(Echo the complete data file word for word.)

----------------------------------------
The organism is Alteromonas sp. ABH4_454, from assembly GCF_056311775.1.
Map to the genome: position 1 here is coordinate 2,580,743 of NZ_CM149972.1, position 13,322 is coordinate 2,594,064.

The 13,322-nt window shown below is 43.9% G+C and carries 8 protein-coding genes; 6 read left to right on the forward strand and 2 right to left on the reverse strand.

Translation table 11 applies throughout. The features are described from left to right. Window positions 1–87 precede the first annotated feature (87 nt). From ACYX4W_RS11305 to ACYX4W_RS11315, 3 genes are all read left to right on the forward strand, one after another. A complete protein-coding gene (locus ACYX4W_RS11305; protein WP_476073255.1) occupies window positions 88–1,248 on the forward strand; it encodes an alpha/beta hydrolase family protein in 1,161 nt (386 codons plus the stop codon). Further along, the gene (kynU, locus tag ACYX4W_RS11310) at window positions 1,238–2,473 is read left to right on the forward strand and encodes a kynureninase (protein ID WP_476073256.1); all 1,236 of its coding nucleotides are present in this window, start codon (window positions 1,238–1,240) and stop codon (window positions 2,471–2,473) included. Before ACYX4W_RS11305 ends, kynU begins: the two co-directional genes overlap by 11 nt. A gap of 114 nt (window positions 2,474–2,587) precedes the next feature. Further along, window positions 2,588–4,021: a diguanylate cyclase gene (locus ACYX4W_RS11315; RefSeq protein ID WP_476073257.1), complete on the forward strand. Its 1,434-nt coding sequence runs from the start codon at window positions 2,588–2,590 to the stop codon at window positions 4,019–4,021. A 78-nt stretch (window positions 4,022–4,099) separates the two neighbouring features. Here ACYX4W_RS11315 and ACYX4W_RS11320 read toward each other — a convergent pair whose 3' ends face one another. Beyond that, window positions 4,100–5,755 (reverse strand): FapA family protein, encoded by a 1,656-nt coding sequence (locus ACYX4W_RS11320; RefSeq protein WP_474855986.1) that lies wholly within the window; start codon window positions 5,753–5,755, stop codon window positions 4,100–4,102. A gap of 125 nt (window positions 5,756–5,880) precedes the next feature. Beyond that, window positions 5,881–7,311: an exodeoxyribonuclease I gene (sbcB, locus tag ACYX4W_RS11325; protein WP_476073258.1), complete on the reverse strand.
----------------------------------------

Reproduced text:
The organism is Alteromonas sp. ABH4_454, from assembly GCF_056311775.1.
Map to the genome: position 1 here is coordinate 2,580,743 of NZ_CM149972.1, position 13,322 is coordinate 2,594,064.

The 13,322-nt window shown below is 43.9% G+C and carries 8 protein-coding genes; 6 read left to right on the forward strand and 2 right to left on the reverse strand.

Translation table 11 applies throughout. The features are described from left to right. Window positions 1–87 precede the first annotated feature (87 nt). From ACYX4W_RS11305 to ACYX4W_RS11315, 3 genes are all read left to right on the forward strand, one after another. A complete protein-coding gene (locus ACYX4W_RS11305; protein WP_476073255.1) occupies window positions 88–1,248 on the forward strand; it encodes an alpha/beta hydrolase family protein in 1,161 nt (386 codons plus the stop codon). Further along, the gene (kynU, locus tag ACYX4W_RS11310) at window positions 1,238–2,473 is read left to right on the forward strand and encodes a kynureninase (protein ID WP_476073256.1); all 1,236 of its coding nucleotides are present in this window, start codon (window positions 1,238–1,240) and stop codon (window positions 2,471–2,473) included. Before ACYX4W_RS11305 ends, kynU begins: the two co-directional genes overlap by 11 nt. A gap of 114 nt (window positions 2,474–2,587) precedes the next feature. Further along, window positions 2,588–4,021: a diguanylate cyclase gene (locus ACYX4W_RS11315; RefSeq protein ID WP_476073257.1), complete on the forward strand. Its 1,434-nt coding sequence runs from the start codon at window positions 2,588–2,590 to the stop codon at window positions 4,019–4,021. A 78-nt stretch (window positions 4,022–4,099) separates the two neighbouring features. Here ACYX4W_RS11315 and ACYX4W_RS11320 read toward each other — a convergent pair whose 3' ends face one another. Beyond that, window positions 4,100–5,755 (reverse strand): FapA family protein, encoded by a 1,656-nt coding sequence (locus ACYX4W_RS11320; RefSeq protein WP_474855986.1) that lies wholly within the window; start codon window positions 5,753–5,755, stop codon window positions 4,100–4,102. A gap of 125 nt (window positions 5,756–5,880) precedes the next feature. Beyond that, window positions 5,881–7,311: an exodeoxyribonuclease I gene (sbcB, locus tag ACYX4W_RS11325; protein WP_476073258.1), complete on the reverse strand.